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Less autonomy. More humanity.

Technology should be used to empower all people, not to reduce us – to stereotypes, labels, objects, or just a pattern of 1’s and 0’s.

With growing digital dehumanisation, the Stop Killer Robots coalition works to ensure human control in the use of force. Our campaign calls for new international law on autonomy in weapons systems.

Why we exist

The facts about digital dehumanisation


Machines don’t see us as people, just another piece of code to be processed and sorted. From smart homes to the use of robot dogs by police enforcement, A.I. technologies and automated decision-making are now playing a significant role in our lives. At the extreme end of the spectrum of automation lie killer robots.

Killer robots don’t just appear – we create them. If we allow this dehumanisation we will struggle to protect ourselves from machine decision-making in other areas of our lives. We need to prohibit autonomous weapons systems that would be used against people, to prevent this slide to digital dehumanisation.

A.I. and Race

Tech like facial recognition favours light-skinned and outwardly masculine faces over darker-skinned and outwardly feminine faces. And, while efforts will be made to diversify data sets, this is not just a case of unrepresentative data. A.I. technologies are reinforcing existing institutional patterns of discrimination. Stereotypes are entrenched by automated decision-making.

New law is needed on autonomy in weapons systems to create boundaries between what is acceptable and unacceptable. This is fundamental to preventing digital dehumanisation and further cycles of oppression and violence. We should be challenging structures of inequality, not embedding them into weapons.


Whether on the battlefield or at a protest, machines cannot make complex ethical choices, they cannot comprehend the value of human life. Machines don’t understand contexts or consequences: understanding is a human capability – and without that understanding we lose moral engagement and we undermine existing legal rules.

Ensuring meaningful human control means understanding the technologies we use, understanding where we are using them, and being fully engaged with the consequences of our actions. Life and death decisions should not be delegated to a machine. It’s time for new international law to regulate these technologies.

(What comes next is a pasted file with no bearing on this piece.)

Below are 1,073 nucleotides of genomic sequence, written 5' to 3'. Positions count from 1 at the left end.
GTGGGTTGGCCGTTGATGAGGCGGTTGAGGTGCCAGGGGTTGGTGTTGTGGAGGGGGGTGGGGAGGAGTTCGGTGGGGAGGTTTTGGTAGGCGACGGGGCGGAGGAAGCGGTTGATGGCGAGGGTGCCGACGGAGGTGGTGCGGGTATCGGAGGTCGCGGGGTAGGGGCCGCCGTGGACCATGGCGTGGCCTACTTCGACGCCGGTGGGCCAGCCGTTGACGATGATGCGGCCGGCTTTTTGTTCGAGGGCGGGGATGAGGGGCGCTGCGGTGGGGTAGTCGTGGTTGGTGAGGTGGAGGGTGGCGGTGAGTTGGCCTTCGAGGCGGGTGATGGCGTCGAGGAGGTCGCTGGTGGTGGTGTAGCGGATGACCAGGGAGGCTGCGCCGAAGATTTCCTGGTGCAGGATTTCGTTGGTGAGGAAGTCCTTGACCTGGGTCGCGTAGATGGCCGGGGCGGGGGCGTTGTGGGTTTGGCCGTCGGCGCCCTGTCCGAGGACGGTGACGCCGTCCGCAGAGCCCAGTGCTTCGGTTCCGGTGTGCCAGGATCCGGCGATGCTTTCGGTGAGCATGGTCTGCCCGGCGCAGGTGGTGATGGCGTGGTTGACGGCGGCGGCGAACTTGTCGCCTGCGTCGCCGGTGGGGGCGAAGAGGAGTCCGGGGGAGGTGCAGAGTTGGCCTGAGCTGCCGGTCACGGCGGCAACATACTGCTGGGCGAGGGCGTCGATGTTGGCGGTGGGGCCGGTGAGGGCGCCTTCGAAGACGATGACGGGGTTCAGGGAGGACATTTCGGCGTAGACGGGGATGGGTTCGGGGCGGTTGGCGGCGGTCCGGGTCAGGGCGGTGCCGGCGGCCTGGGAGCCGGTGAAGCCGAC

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Immoral Code is a film that contemplates the impact of Killer Robots in an increasingly automated world- one where machines make decisions over who to kill or what to destroy. It examines if there are situations where it’s morally acceptable to take life, and - would a computer know the difference?

Immoral Code

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Latest news from around the world


Vienna conference affirms commitment to new international law

‘Humanity at the Crossroads: autonomous weapons and the challenge of regulation’ conference in Vienna marks largest gathering on autonomous weapons outside of the UN and demonstrates growing consensus that new, legally binding rules are urgently needed.

Research and resources

FAQs on UNGA Resolution

A resolution on Autonomous Weapons Systems (AWS) will be tabled at the First Committee of the 78th Session of the United Nations General Assembly in October 2023. The resolution requests the United Nations Secretary-General to seek the views of states and stakeholders on addressing the legal, ethical, humanitarian, and security...

5 reasons why a UNGA resolution is vital

The First Committee session of the 78th Session of the United Nations General Assembly(UNGA) in October 2023 provides a crucial opportunity for progress. After 10 years of international discussions without concrete outcomes within the Convention on Certain Conventional Weapons (CCW), a resolution will be tabled at the First Committee calling...

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